Tales of Ordinary Madness (1981) could be best described as a slice of life film about Charles Bukowski. This is the same Bukowski that wrote the autobiographical screenplay for Barfly. He was one of the most important of the "Beat" generation poets, who chose to live as a drunk in skid row Hollywood, and claimed that the odd assortment of crooks, whores, pimps, drunks, homeless, and other low-lifes were the only "real" people, and the only ones he felt at home with.

This story deals with his encounters with several women, including a teenaged runaway, a blonde bombshell (Susan Tyrell), that he met at Venice Beach and followed home , a hooker he picked up in a bar and fell in love with (Ornella Muti), his ex wife and landlady (Tanya Lopert) and a young woman he meets on the beach at the end of the film (Katya Berger). Tyrell induces him to whip and rape her, has him arrested, then drops charges. The ex-wife is constantly locking him out of his apartment, and harassing him. Muti is self-destructive, and is prone to self- mutilation. He falls in love with her, but she finally succeeds in one of her suicide attempts.

Near the end of the film, a "girl on the beach" asks him where poetry comes from. He tells her to show him her titties, and he will compose a poem for her. She strips naked. This recitation of the poem is not the first in the film, but is the only one that is somewhat effective.

Ben Gazzara does a good job at portraying Bukowski. The film succeeds in that it gives a real feel for this world. It
was so effective, in fact, that I needed a shower after watching it. Although it tells who these people are, it gives no clues as to why they are that way, and hence is a very depressing film about a side of life that most people find depressing.

Since this is the second film about Bukowski in less than a month, I thought I would include one of his poems so those who are not familiar with him could get a feel for his work.



the history of melancholia
includes all of us
me, I writhe in dirty sheets
while staring at blue walls
and nothing.

I have gotten so used to melancholia
I greet it like an old

I will now do 15 minutes of grieving
for the lost redhead,
I tell the gods.

I do it and feel quite bad
quite sad,
then I rise
even though nothing
is solved.

that's what I get for kicking
religion in the ass.
I should have kicked the redhead
in the ass
where her brains and her bread and
butter are
at ...

but, no, I've felt sad
about everything:
the lost redhead was just another
smash in a lifelong
loss ...

I listen to drums on the radio now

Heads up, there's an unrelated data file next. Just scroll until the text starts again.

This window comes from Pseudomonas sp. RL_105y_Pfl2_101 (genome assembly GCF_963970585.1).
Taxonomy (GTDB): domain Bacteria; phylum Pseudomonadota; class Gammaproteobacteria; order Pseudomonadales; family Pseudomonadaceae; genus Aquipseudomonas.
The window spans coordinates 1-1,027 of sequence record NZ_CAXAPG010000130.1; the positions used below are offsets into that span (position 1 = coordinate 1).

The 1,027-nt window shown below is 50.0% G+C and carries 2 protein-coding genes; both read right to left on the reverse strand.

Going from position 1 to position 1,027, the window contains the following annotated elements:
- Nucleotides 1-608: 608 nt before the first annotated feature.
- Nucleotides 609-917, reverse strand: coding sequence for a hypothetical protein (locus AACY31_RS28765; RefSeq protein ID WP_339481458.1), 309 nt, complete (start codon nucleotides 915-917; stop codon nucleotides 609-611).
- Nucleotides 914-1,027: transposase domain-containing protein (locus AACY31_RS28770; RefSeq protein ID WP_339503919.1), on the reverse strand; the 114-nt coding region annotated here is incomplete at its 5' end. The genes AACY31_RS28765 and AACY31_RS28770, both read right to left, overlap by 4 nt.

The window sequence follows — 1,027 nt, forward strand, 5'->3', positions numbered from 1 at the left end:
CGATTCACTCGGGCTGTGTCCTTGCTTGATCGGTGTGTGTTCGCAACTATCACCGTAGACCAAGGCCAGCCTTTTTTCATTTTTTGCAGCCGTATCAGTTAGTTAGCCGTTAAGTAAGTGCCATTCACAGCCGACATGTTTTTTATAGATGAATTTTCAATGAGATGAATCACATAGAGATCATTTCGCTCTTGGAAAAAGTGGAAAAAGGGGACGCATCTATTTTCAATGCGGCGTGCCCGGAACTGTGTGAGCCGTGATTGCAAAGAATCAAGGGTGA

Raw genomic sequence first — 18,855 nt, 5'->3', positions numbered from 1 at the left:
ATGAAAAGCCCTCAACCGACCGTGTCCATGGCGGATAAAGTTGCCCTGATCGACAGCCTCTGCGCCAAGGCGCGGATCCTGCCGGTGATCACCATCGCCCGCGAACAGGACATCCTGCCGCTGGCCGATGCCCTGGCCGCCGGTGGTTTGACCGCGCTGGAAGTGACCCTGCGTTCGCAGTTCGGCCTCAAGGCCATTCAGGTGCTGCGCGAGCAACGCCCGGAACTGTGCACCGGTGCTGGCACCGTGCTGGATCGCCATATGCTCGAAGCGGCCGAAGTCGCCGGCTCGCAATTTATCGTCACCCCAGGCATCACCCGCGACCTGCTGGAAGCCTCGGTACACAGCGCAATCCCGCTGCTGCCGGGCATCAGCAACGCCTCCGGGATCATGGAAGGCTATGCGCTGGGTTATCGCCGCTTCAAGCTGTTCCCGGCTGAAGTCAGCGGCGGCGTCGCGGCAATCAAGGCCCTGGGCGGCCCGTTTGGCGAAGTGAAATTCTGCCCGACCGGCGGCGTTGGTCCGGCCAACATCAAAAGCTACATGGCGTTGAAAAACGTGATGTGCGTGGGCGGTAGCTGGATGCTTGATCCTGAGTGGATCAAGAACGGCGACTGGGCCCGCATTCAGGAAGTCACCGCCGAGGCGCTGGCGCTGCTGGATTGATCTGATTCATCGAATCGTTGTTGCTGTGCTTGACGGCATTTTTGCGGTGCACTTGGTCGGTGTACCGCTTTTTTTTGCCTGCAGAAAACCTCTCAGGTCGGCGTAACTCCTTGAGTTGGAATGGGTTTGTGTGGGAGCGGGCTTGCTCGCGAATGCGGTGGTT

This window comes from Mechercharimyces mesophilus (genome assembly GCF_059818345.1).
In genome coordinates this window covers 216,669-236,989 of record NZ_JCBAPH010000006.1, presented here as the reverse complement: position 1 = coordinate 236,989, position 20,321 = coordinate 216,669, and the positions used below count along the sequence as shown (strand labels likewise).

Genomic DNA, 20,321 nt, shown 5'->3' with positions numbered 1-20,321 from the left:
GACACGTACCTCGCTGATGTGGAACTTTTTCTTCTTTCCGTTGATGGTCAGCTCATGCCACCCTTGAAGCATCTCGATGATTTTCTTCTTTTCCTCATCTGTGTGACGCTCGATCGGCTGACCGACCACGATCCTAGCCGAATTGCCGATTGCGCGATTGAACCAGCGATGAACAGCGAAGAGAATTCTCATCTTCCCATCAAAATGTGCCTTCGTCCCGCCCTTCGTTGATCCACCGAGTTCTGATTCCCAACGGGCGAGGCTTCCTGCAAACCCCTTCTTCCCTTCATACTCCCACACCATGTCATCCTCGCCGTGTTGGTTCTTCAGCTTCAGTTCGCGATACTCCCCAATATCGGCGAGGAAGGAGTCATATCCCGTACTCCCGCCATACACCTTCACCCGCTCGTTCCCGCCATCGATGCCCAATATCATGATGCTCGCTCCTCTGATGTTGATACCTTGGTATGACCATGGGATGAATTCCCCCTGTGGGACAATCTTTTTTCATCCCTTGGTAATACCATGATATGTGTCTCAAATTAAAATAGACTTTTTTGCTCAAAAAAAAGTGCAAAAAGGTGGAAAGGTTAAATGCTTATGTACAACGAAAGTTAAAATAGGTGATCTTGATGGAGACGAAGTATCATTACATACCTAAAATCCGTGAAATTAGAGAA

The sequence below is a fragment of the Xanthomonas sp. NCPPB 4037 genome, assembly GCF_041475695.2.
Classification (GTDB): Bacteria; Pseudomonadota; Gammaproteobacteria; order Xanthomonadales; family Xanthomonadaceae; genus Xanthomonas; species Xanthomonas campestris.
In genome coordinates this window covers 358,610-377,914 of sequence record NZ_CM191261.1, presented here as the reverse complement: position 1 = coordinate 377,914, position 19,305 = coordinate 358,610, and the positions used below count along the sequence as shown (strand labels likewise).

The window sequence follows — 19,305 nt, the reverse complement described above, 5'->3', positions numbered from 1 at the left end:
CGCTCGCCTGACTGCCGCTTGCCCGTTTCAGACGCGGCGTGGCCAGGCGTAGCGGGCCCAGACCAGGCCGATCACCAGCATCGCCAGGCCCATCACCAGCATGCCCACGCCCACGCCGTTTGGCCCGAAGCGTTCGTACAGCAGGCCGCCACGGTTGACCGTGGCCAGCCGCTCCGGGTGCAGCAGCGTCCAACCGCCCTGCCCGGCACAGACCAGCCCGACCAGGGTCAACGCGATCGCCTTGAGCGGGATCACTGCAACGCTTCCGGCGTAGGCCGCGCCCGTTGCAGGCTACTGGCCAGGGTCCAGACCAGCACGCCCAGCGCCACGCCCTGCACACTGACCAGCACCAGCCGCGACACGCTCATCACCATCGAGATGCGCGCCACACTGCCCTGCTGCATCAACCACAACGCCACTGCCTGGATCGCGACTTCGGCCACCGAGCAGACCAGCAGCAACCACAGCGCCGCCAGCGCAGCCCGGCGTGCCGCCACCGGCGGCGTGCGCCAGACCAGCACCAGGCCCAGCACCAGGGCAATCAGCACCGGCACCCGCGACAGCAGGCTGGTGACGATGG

and grin.
there is something wrong with me

DVD info from Amazon.

  • widescreen format

  • no features

  • primitive DVD (several years old)

Scoop's note on the poem:

In general, I love the concept of ending a stanza with an unnecessary word (Stanza 5: "at ... "), but when that word also takes a perfectly good English sentence structure and renders it syntactically incorrect, and occupies an entire new line by itself, I really have to stand back in awe of the mind that created it. Very few poets are both redundant and illiterate.

OK, maybe Lord Byron, but not many others.

I'll drink to that, Buk!

The Critics Vote

  • there is a good, amusing review at DVDlaser

The People Vote ...

IMDb guideline: 7.5 usually indicates a level of excellence, about like three and a half stars from the critics. 6.0 usually indicates lukewarm watchability, about like two and a half stars from the critics. The fives are generally not worthwhile unless they are really your kind of material, about like two stars from the critics. Films under five are generally awful even if you like that kind of film, equivalent to about one and a half stars from the critics or less, depending on just how far below five the rating is.

My own guideline: A means the movie is so good it will appeal to you even if you hate the genre. B means the movie is not good enough to win you over if you hate the genre, but is good enough to do so if you have an open mind about this type of film. C means it will only appeal to genre addicts, and has no crossover appeal. D means you'll hate it even if you like the genre. E means that you'll hate it even if you love the genre. F means that the film is not only unappealing across-the-board, but technically inept as well.

Based on this description, this film is a C-. Do you remember the line in Blazing Saddles in which one guy praises Gabby Johnson for "authentic frontier gibberish"? Here is your real-life illustration. Bukowski's creations are gibberish, but they are authentic gibberish, consarn it. (Tuna says: I was not overly impressed. While it is not without merit, it puts me somewhere I just don't like being, and then has no lessons to teach. Bukowski would probably say that was perfect. C-.)